Location

Arlington, Virginia

Session Start Date

8-11-2008

Session End Date

8-16-2008

Abstract

A large factory for the production of concentrated sulphuric acid is constructed in 1977 and located in the west of Iraq near Al-Kaim city. The footings carrying the installations rest on calcareous rocks which extend deep into the ground. For many years, about 1.5 tons per day of acid seeped and percolated into the ground apart from frequent accidents when larger amounts took their path down into the ground. A record of the footings movement revealed that the footings experienced significant heave and settlement indicating a cyclic movement which depends on the frequency of seepage. The results of the past geotechnical and geochemical investigations have been carefully studied in order to trace the geological alterations occurring in the ground due to the percolation of sulphuric acid over years. It appeared that at certain depths the limestone rock has been almost converted to dough and that a significant amount of dolomitization has taken place in the factory ground. Contaminated samples have been obtained from boreholes executed in the factory site. Many chemical materials have been chosen to treat the contaminated samples. Among these materials are sodium silicate, sodium carbonate, sodium silicate plus calcium chloride, barium sulfate, aluminum oxide, ferric oxide and bentonite. Unconfined compression, ultrasonic wave, physical, wet chemical and XRD tests were performed on intact, contaminated and treated specimens. The results proved that sodium silicate is the best alternative to be used for chemical grouting of the ground. The use of calcium chloride with sodium silicate did not show an additional advantage. Samples contaminated to the degree of having the form of dough have almost regained their original solid state strength when treated with sodium silicate.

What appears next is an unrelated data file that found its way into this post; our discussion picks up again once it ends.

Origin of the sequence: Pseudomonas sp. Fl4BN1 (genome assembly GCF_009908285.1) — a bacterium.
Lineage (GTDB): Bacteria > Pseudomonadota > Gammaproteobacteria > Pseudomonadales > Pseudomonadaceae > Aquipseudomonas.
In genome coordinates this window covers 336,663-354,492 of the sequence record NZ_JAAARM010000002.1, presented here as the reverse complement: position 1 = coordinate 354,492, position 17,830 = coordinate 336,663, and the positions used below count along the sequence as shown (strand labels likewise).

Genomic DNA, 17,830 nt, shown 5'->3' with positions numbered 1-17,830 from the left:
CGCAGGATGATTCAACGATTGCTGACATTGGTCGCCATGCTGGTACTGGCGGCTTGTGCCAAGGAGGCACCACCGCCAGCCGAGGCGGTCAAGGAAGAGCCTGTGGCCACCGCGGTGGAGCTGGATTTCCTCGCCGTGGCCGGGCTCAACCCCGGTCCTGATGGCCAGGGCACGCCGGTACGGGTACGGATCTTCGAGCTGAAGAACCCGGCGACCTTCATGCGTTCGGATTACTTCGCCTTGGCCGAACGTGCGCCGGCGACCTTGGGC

Department(s)

Civil, Architectural and Environmental Engineering

Appears In

International Conference on Case Histories in Geotechnical Engineering

Meeting Name

Sixth Conference

Publisher

Missouri University of Science and Technology

Publication Date

8-11-2008

Document Version

Final Version

Rights

© 2008 Missouri University of Science and Technology, All rights reserved.

Document Type

Article - Conference proceedings

File Type

text

Language

English

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Geological Alterations and Chemical Treatment of a Polluted Limestone Foundation

Arlington, Virginia

A large factory for the production of concentrated sulphuric acid is constructed in 1977 and located in the west of Iraq near Al-Kaim city. The footings carrying the installations rest on calcareous rocks which extend deep into the ground. For many years, about 1.5 tons per day of acid seeped and percolated into the ground apart from frequent accidents when larger amounts took their path down into the ground. A record of the footings movement revealed that the footings experienced significant heave and settlement indicating a cyclic movement which depends on the frequency of seepage. The results of the past geotechnical and geochemical investigations have been carefully studied in order to trace the geological alterations occurring in the ground due to the percolation of sulphuric acid over years. It appeared that at certain depths the limestone rock has been almost converted to dough and that a significant amount of dolomitization has taken place in the factory ground. Contaminated samples have been obtained from boreholes executed in the factory site. Many chemical materials have been chosen to treat the contaminated samples. Among these materials are sodium silicate, sodium carbonate, sodium silicate plus calcium chloride, barium sulfate, aluminum oxide, ferric oxide and bentonite. Unconfined compression, ultrasonic wave, physical, wet chemical and XRD tests were performed on intact, contaminated and treated specimens. The results proved that sodium silicate is the best alternative to be used for chemical grouting of the ground. The use of calcium chloride with sodium silicate did not show an additional advantage. Samples contaminated to the degree of having the form of dough have almost regained their original solid state strength when treated with sodium silicate.